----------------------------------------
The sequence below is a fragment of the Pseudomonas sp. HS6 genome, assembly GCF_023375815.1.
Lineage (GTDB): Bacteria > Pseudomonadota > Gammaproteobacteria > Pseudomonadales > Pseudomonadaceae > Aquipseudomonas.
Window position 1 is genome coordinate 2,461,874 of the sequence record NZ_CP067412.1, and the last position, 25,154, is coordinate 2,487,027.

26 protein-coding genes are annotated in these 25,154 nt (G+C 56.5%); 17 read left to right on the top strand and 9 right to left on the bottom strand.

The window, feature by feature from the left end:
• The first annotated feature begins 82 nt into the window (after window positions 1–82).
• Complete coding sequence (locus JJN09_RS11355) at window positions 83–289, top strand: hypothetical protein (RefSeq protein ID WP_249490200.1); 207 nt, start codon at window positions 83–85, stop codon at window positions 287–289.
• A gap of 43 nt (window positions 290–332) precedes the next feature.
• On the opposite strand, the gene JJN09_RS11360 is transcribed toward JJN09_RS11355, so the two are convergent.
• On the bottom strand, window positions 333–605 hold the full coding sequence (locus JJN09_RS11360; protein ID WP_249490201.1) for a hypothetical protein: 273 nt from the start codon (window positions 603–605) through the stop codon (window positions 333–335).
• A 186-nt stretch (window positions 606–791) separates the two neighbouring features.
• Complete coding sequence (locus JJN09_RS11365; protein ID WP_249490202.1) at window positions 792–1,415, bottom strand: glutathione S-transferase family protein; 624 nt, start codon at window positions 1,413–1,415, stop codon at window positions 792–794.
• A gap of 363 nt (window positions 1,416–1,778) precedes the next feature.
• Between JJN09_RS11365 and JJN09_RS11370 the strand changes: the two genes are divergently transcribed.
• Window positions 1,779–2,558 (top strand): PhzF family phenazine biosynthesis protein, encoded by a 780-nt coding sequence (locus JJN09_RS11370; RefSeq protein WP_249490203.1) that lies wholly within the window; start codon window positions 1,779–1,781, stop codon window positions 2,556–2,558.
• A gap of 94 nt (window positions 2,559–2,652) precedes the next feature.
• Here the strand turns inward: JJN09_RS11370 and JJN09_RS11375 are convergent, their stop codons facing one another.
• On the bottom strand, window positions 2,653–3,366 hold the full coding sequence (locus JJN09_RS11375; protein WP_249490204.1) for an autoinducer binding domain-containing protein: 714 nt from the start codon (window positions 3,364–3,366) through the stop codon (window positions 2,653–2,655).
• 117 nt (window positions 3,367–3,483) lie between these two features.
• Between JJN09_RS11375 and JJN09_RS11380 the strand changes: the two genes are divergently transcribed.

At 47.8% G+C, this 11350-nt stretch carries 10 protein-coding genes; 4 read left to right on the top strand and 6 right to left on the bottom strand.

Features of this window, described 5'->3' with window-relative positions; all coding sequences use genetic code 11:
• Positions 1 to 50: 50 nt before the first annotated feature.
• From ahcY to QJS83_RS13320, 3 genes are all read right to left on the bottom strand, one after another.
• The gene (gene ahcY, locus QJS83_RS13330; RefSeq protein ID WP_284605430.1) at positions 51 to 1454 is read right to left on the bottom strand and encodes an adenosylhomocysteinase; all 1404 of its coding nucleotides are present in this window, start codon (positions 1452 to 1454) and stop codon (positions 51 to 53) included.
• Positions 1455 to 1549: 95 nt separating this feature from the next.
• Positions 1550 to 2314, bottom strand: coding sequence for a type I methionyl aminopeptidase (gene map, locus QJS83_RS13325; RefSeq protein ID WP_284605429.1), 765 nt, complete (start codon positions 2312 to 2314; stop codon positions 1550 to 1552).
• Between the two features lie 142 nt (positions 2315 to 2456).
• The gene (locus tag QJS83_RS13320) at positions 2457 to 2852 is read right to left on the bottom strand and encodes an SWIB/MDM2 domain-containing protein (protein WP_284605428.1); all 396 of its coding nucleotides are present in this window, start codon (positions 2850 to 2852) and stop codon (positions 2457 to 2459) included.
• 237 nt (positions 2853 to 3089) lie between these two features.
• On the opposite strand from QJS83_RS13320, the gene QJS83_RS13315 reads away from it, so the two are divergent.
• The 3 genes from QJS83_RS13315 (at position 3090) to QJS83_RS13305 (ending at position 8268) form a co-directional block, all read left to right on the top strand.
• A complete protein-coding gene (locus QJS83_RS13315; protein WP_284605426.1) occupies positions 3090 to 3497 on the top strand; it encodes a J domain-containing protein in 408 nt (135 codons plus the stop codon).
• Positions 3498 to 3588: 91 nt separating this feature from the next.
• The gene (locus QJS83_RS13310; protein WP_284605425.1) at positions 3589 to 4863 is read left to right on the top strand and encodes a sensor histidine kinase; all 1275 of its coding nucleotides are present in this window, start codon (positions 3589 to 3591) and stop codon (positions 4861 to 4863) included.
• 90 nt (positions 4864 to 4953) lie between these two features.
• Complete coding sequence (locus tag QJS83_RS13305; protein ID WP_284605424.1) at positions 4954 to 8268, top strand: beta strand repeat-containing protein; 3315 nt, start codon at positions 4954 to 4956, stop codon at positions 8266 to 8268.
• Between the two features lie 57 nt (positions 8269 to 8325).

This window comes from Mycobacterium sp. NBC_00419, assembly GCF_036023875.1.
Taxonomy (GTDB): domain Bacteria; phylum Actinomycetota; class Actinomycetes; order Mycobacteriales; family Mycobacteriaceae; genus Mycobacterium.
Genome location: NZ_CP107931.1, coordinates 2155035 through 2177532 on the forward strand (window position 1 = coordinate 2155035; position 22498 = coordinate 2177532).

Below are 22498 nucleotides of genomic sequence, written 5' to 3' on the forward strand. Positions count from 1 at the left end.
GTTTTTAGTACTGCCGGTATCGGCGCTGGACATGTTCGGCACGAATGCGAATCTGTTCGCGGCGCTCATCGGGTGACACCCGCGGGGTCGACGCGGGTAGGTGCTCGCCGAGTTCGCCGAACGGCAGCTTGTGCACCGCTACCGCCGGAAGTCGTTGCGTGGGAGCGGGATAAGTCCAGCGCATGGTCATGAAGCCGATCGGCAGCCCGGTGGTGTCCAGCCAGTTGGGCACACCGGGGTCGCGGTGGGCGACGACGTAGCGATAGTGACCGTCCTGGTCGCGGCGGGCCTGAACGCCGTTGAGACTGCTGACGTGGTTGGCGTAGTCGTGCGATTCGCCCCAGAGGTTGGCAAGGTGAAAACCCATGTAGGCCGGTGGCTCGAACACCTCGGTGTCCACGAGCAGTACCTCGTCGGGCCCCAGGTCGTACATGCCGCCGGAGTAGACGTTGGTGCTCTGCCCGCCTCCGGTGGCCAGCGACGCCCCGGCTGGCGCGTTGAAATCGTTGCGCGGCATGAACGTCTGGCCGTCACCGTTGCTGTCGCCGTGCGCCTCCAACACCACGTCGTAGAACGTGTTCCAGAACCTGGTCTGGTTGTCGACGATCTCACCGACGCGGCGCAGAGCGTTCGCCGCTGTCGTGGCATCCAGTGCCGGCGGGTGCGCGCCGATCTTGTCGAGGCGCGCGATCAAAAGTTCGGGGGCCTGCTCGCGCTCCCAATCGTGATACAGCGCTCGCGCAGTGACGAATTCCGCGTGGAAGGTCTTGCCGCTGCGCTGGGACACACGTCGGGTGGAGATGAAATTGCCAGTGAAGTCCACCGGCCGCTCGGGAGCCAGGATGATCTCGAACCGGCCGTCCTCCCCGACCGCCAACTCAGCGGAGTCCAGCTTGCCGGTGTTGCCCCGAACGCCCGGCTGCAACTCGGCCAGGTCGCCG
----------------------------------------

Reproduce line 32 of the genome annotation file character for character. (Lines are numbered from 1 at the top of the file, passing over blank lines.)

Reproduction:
• The 3 genes from QJS83_RS13315 (at position 3090) to QJS83_RS13305 (ending at position 8268) form a co-directional block, all read left to right on the top strand.